Form S-1 SEC Review Process – S-1 Requirements Going Public

Form S-1 Securities Lawyer - Form 10 Attorney

The Division of Corporation Finance of the Securities and Exchange Commission (SEC) reviews filings and provides companies going public with comments on filings to ensure that its disclosure requirements are being met. This is particularly common for a Form S-1 filing. The SEC issues comment letters for almost every type of filing under both the Securities Act of 1933 and the Securities Exchange Act of 1934. The SEC review process applies in both initial public offerings  and direct public offerings.

Generally, when a company sells shares, the shares must be covered by an effective registration statement or exempt from the SEC’s registration statement requirements.  Form S-1 is the most commonly used Securities Act registration statement form.  In general, registration statements require disclosure of:

  • The company’s properties and business;
  • The security to be offered for sale; and
  • Information about the management of the company.

Following the filing of an S-1 Registration Statement, the SEC completes its review and sends comments to the company regarding the disclosures, The company is then required to file an amendment to the initial S-1 Registration Statement, that includes a response letter to the SEC’s comments. The SEC will then review the amended Registration Statement and response letter and will furnish the company with additional comments if necessary. This can be a lengthy process which can continue until the SEC is satisfied that its disclosure requirements are fulfilled.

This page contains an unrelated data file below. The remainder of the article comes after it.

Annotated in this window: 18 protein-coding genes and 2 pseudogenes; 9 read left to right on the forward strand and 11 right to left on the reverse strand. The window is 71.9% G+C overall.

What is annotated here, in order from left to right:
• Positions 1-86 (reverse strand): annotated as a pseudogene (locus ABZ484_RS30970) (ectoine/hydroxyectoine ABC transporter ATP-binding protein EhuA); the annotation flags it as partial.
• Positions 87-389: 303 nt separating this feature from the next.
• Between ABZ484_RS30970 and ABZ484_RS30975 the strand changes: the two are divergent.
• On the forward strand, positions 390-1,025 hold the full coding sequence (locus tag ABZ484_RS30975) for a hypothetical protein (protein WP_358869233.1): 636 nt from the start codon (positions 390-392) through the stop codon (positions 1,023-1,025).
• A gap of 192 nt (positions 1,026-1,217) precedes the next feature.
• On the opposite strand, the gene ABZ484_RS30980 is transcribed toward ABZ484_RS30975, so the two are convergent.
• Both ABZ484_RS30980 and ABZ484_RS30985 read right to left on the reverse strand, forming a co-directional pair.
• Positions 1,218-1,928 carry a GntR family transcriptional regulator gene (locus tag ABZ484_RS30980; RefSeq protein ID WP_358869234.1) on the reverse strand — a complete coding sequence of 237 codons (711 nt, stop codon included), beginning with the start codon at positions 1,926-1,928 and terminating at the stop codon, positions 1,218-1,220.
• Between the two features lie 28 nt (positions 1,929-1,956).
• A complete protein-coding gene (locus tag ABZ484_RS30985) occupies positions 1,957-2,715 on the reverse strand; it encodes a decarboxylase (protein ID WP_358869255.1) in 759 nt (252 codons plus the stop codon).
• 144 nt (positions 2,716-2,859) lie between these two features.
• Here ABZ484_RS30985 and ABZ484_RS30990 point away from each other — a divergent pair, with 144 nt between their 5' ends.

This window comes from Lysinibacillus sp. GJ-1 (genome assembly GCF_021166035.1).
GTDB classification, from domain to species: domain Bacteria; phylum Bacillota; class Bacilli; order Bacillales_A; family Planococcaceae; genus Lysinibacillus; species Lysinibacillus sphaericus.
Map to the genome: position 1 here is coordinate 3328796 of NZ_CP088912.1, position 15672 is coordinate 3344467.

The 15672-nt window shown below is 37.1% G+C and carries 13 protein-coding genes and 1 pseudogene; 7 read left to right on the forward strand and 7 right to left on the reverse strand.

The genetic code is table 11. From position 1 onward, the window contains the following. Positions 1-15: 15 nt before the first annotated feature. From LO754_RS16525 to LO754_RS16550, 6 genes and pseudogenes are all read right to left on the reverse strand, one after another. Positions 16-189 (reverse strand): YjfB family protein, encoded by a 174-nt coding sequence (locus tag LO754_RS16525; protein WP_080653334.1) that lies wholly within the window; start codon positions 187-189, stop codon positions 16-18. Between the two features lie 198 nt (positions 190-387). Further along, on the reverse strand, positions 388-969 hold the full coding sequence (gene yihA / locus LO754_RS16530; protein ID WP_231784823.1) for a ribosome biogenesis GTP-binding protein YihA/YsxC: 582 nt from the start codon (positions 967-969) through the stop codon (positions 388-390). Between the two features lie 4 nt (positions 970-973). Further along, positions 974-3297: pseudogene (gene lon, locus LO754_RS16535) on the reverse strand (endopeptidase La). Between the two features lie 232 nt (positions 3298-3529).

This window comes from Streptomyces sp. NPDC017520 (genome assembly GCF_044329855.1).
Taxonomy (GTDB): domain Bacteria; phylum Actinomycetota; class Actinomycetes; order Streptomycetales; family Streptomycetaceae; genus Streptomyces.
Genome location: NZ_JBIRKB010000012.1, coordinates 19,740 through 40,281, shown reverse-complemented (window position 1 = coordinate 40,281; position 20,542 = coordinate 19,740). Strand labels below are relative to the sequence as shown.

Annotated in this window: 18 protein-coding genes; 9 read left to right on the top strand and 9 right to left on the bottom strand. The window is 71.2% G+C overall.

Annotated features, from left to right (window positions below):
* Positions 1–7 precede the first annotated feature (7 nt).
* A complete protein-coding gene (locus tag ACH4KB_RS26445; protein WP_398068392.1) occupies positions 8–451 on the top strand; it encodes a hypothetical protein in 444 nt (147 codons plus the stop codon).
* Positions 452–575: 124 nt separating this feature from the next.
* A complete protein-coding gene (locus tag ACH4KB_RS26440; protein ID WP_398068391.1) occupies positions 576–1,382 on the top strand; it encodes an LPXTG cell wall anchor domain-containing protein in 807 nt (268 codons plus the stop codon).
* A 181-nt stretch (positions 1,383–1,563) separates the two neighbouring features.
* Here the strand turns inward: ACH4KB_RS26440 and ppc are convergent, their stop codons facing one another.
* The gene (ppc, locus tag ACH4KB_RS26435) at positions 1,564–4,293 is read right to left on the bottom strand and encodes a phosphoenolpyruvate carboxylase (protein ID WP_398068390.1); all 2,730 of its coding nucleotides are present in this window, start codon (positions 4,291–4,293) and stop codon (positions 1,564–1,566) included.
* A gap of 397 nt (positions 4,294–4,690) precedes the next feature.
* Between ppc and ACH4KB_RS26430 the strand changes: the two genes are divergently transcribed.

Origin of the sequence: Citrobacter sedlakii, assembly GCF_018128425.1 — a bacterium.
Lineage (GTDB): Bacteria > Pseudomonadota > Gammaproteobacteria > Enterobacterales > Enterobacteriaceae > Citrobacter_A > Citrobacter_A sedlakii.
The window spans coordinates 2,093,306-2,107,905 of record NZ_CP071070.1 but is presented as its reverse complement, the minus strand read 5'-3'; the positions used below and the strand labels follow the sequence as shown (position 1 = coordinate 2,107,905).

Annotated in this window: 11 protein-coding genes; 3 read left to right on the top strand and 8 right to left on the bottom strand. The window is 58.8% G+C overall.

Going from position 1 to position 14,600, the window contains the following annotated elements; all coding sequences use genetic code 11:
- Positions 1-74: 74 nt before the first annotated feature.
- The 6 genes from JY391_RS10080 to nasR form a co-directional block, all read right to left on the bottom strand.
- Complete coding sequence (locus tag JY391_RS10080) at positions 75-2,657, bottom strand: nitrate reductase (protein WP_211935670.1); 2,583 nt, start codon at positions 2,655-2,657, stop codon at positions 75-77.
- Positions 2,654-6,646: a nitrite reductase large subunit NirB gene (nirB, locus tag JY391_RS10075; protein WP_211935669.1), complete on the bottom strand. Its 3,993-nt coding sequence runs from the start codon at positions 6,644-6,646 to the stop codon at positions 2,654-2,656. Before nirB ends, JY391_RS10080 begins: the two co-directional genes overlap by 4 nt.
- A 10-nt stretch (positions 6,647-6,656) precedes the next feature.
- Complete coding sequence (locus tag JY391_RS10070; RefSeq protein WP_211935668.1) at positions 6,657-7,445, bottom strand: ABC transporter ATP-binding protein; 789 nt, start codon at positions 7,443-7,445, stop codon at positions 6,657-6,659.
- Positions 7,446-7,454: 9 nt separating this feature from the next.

SEC response times to the registration statement vary depending on a number of factors including the complexity of the specific filing and state of the market at the time of the filing, among other factors. However, the SEC has reported that its goal is to respond to the initial Registration Statement within 4 weeks. Once the SEC declares the Form S-1 effective, the company can complete its going public transaction by filing a Form 211 with FINRA to seek a  stock ticker symbol.  Unlike a registration statement on Form 10, Form S-1 creates unrestricted shares. As such, with the proper structure, the Company can meet FINRA’s requirements.  Companies not qualifying for a stock exchange often elect to go public on the OTC Markets OTCQB or OTCQX.

For further information, please contact Brenda Hamilton, Securities Attorney at: 101 Plaza Real South, Suite 202 North, Boca Raton, FL, (561) 416-8956, or by email at [email protected]. This securities law article is provided as a general or informational service to clients and friends of Hamilton & Associates Law Group, P.A. and should not be construed as, and does not constitute legal advice on any specific matter, nor does this message create an attorney-client relationship.  Please note that prior results discussed herein do not guarantee similar outcomes.

Hamilton & Associates | Securities Lawyers
Brenda Hamilton, Going Public Attorney
101 Plaza Real South, Suite 202 North
Boca Raton, Florida 33432
Telephone: (561) 416-8956
Facsimile: (561) 416-2855